A Q&A with RWJF’s Alonzo Plough and NHSPI’s Glen Mays
In this interview, RWJF’s Alonzo Plough, PhD, MPH, and the National Health Security Preparedness Index’s (NHSPI) National Program Office Director Glen Mays, PhD, MPH, discuss ways NHSPI can be used to guide change, the role geographic differences play in preparedness levels, how the COVID-19 pandemic has exposed health inequities and much more.
This interview has been edited for clarity and length.
Glen Mays: From your perspective, why is preparedness important to building and creating a culture of health across the United States?
Alonzo Plough: Preparedness is at the core of building a Culture of Health and health equity—one that ensures everybody, regardless of neighborhood or income group, has a good and fair opportunity for a healthy life, particularly when you have a disaster like the coronavirus pandemic.
We know that no individual, community, organization or initiative can change the trajectory of America’s health alone. This remains true for preparing states and the nation for emergencies. The Index is a way for us to convey what it means to be prepared and the kind of connectivity between sectors required for national preparedness. We’re all in this together.
Glen: The Index lets us focus on specific states and understand how preparedness capabilities vary across the country and change over time. How can that information about geographic variation and differences in protections be used to help us respond to new and emerging threats?
Alonzo: There are many important regional nuances and context-specific factors that have different health security implications across states and regions.
We’ve seen this play out during the COVID-19 pandemic—even the difference in broadband access from region-to-region tells us the kind of things we have to do to achieve the fairness in outcomes and resilience that’s at the core of what we try to do and monitor with the Index. In an urban area with 5G service emerging, for instance, parents at home trying to take care of their kids and keep them schooled will have reasonable broadband access. Those in rural areas likely don’t have this same access, which can really affect the family’s ability to shelter in place and be safe during the pandemic.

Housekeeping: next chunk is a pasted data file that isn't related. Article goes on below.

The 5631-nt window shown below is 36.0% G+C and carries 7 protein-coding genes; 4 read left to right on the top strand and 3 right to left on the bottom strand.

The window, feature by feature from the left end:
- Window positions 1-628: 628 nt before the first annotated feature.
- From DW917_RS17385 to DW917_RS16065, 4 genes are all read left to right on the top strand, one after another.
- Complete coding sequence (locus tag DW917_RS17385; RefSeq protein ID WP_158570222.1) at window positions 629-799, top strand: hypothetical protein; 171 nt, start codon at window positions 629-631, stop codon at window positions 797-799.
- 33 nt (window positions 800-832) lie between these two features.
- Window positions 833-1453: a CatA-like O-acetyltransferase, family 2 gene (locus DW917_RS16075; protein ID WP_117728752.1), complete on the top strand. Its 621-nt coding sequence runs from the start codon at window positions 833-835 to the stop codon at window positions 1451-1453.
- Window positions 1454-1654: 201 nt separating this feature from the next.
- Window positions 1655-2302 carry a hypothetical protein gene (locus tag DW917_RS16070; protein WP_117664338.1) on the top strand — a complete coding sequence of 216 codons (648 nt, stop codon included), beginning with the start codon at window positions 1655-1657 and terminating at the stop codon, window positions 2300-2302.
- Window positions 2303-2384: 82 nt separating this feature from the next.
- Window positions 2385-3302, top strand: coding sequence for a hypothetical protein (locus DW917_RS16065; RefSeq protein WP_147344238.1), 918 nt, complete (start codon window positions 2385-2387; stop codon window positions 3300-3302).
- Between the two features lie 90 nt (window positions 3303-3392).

Glen: We’ve got a number of measures in the Index that relate to populations and population groups that typically are disproportionately affected by large scale hazards and emergencies like the COVID-19 pandemic. How can we best use this tool as an instrument for improving health equity and closing gaps in health across the country?
Alonzo: Given the data right now, I think it’s fair to say we have a ways to go as a nation, but I think the Index will play a very important role in our learning as to how we improve from this baseline of our COVID-19 response.
I think some of the things that we’re measuring in the Index help us understand areas that we really need to improve, particularly around vulnerable populations. The Index has been very sensitive in trying to understand those contexts, how they vary regionally, and what policies are needed to promote equity so that your state, your neighborhood, or your income bracket doesn’t determine whether you’re going to have a resilient outcome in a disaster.
With COVID-19, for instance, we know that in spite of the good work we are trying to do, there are tragic inequities in the outcomes we are seeing among different populations, such African Americans and Latinos, isolated elders in nursing homes, and incarcerated populations, to name a few. The Index can help us prioritize these populations and their unique needs and risks as we formulate equitable solutions like distribution of vaccines, therapeutics, and other health interventions.
Alonzo Plough, PhD, MPH, is the vice president of Research-Evaluation-Learning and chief science officer at the Robert Wood Johnson Foundation. Glen Mays, PhD, MPH, is the director of the NHSPI Program Office and chair of the Department of Health, Management, and Policy at the Colorado School of Public Health.